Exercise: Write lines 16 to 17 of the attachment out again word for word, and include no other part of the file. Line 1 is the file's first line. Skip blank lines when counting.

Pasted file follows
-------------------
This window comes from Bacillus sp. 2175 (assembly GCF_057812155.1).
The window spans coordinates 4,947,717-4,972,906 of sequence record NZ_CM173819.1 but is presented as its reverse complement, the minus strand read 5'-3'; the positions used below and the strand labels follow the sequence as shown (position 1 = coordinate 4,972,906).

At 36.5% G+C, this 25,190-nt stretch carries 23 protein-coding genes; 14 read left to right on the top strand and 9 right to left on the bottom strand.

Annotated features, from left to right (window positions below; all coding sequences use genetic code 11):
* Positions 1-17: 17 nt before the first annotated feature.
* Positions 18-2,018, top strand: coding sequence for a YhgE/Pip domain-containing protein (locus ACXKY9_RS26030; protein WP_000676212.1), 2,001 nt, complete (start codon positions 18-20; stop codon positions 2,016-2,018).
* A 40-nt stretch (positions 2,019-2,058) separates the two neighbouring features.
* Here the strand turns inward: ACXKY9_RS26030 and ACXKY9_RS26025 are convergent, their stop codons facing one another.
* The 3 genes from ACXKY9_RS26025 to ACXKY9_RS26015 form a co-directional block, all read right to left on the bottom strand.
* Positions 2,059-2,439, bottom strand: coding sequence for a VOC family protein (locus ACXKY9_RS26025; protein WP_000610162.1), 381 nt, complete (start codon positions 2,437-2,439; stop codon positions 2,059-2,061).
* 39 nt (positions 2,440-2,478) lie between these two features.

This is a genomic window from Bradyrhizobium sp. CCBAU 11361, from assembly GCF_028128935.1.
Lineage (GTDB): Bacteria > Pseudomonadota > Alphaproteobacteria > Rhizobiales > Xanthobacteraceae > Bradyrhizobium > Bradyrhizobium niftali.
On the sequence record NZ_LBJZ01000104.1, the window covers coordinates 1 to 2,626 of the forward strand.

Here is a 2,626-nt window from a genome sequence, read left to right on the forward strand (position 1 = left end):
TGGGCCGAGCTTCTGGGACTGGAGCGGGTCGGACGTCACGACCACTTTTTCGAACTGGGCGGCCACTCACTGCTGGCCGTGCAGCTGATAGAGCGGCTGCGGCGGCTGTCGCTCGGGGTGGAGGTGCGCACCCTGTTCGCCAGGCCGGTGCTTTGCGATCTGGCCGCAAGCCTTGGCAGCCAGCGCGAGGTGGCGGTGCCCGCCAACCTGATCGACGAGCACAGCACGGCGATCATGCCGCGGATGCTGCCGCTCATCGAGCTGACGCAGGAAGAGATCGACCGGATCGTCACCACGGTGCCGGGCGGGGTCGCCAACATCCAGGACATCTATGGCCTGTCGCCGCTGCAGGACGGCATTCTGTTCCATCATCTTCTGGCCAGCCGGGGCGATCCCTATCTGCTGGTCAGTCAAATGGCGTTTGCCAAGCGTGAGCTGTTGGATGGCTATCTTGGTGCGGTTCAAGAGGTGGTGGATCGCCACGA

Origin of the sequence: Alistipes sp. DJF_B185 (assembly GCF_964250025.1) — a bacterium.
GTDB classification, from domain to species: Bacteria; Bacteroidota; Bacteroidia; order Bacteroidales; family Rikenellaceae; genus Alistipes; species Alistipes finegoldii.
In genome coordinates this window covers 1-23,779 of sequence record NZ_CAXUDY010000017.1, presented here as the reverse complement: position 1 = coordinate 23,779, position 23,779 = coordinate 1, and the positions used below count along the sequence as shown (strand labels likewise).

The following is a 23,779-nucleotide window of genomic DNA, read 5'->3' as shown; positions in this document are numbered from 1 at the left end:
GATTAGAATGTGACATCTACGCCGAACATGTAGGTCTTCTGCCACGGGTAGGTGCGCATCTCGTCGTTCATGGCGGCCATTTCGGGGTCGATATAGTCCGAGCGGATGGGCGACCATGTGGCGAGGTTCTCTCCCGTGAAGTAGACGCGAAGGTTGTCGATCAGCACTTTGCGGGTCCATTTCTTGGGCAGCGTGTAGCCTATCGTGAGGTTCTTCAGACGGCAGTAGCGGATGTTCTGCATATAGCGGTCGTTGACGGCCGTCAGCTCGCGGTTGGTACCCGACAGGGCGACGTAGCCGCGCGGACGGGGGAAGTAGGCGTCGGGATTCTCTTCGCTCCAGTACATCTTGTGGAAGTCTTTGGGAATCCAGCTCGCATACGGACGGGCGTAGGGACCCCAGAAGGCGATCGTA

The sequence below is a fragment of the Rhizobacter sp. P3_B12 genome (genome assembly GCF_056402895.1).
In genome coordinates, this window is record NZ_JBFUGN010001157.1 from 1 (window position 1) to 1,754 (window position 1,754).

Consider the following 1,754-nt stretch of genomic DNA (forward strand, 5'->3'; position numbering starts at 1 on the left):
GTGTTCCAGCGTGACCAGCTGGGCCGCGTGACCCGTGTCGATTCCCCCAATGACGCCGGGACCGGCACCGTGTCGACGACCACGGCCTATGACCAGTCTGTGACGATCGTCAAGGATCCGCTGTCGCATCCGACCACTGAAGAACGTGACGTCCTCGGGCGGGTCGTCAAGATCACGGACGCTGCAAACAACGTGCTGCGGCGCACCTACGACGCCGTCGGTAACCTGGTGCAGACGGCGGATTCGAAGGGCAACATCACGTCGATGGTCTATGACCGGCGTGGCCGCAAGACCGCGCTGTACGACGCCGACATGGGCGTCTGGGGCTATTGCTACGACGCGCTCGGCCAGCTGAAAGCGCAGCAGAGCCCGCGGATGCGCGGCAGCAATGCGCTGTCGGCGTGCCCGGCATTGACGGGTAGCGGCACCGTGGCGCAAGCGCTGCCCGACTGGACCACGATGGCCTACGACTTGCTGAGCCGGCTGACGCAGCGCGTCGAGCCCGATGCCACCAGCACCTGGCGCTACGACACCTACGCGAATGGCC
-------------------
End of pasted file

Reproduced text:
TGGGCCGAGCTTCTGGGACTGGAGCGGGTCGGACGTCACGACCACTTTTTCGAACTGGGCGGCCACTCACTGCTGGCCGTGCAGCTGATAGAGCGGCTGCGGCGGCTGTCGCTCGGGGTGGAGGTGCGCACCCTGTTCGCCAGGCCGGTGCTTTGCGATCTGGCCGCAAGCCTTGGCAGCCAGCGCGAGGTGGCGGTGCCCGCCAACCTGATCGACGAGCACAGCACGGCGATCATGCCGCGGATGCTGCCGCTCATCGAGCTGACGCAGGAAGAGATCGACCGGATCGTCACCACGGTGCCGGGCGGGGTCGCCAACATCCAGGACATCTATGGCCTGTCGCCGCTGCAGGACGGCATTCTGTTCCATCATCTTCTGGCCAGCCGGGGCGATCCCTATCTGCTGGTCAGTCAAATGGCGTTTGCCAAGCGTGAGCTGTTGGATGGCTATCTTGGTGCGGTTCAAGAGGTGGTGGATCGCCACGA

Origin of the sequence: Alistipes sp. DJF_B185 (assembly GCF_964250025.1) — a bacterium.